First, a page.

It is a 100 degree day on our street. I say to Gail ‘let’s walk to El Bronco‘. We go.
We walk down Iowa. A mother and her young daughter coming out of their home smile and greet us. We return the greetings. We each know not the other’s name. But we know we are neighbors. Neighbors walk in their neighborhoods.
Across the street three young men yell greetings to us. We smile and I give thumbs up.
At Cherokee we turn west. Cumulonimbus overhead arriving from the west. Are we going to get wet walking home?
Our usual. A chimichanga for her. For me the two taco lunch special which you can order anytime. Not fancy, but simple goodness. The place quieter than usual. Heat has people down. Not us. We have to eat.
Tonight Gail tells me that she wishes she knew the names of El Bronco staff. Our waitress.
When she comes to collect our bill I ask ‘what is your name?’ She always has a warm smile for us. But now her smile turns beatific, more intensely warm. As if ‘I’ve been waiting for you to find out’. As if we just gave her a gift. Her name is Maylee. I introduce us. ‘Phil and Gail’. That smile is with her as she leaves our table.
During my first taco (steak, onions and cilantro wrapped in two warm corn tortillas drizzled with lime) I happen to look up and notice that Pastor Dave is with the group of men that had entered a few minutes earlier. We catch each others attention, wordlessly exchange waves. After paying our bill we go over and Dave introduces his three guests. The men are visiting from Springfield MO, Denver, and Kansas City. We chat a little. They ask about our Salvation Army work. Pastor Dave asks what Salvation Army people think about Sara Johnson’s Democratic Party committeewoman campaign (enthusiastic). He also asks about our son, John. John introduced us to Pastor Dave a couple years ago. John knows everyone in Benton Park West and everyone knows John.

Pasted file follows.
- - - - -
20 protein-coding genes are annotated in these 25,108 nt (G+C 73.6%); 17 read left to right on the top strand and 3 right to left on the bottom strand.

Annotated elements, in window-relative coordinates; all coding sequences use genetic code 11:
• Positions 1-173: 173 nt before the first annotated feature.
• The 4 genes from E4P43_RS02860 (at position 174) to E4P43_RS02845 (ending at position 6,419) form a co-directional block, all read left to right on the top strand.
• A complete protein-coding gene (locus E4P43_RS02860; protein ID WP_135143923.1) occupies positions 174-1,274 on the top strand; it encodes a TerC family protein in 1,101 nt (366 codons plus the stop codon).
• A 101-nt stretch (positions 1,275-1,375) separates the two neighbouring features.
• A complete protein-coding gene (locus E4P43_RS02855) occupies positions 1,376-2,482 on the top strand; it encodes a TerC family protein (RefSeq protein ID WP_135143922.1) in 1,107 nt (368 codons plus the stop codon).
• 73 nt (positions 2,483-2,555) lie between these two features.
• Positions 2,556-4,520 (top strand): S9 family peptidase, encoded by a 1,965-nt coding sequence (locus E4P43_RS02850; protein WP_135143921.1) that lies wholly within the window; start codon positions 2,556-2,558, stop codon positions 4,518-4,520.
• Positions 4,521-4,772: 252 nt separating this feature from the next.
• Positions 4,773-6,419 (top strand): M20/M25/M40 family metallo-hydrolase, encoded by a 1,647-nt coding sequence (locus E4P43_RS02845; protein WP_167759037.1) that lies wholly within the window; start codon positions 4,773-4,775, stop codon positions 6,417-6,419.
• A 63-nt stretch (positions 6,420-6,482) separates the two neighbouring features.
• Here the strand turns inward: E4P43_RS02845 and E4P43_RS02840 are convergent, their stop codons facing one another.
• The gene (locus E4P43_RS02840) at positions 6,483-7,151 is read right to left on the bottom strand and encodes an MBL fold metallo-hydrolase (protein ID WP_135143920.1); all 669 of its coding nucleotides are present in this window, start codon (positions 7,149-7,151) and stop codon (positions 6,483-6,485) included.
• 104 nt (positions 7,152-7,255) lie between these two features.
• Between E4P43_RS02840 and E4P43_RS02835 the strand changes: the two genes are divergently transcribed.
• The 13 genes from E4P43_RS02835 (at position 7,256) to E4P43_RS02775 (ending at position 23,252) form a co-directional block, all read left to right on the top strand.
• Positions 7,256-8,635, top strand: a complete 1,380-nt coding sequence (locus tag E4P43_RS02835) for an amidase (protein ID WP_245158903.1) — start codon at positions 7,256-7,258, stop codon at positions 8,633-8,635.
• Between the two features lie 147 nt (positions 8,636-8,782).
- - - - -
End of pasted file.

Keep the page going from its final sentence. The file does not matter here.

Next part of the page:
We leave El Bronco. The sky has grown darker with clouds. We start up California. Thunder.
I say to Gail ‘show me the grapes’. She told me about them a few days ago, grapes that finally have appeared on a vine John put up a few years ago behind the Salvation Army Temple Corps. Rain sprinkles, but I want to see the grapes.
We turn east on Juniata and jog to the left down an alley to a trellis.
Will they survive? When some unknown passerby notices that they are starting to look good …
Across the street Miss Gigi sitting outside at Booth Manor, keeping cool, notices us. We cross the street to talk. We all agree. The grapes look promising. For now Miss Gigi is keeping an eye on them. She will put up a little fence with a sign. She tells us that should be enough to help people respect the grapes. We believe her. Miss Gigi has authority.
The rain starts to fall. Miss Gigi sends us off. We pick up the pace. The wind has too, the air cooling. But before going inside I need to inspect Gail’s flowers. She noticed today that the black-eyed Susans she and Sara planted a few weeks ago are doing well.
Inside, before the heavy rain begins, ends, leaving a quiet St Louis sky.
I tell people that this is the first time in a long time that I have lived in and felt like part of a neighborhood. The experience of walking to a restaurant. Of meeting and visiting with people I know. It makes me feel rich in the Holy Currency of relationship.
I like being a neighbor.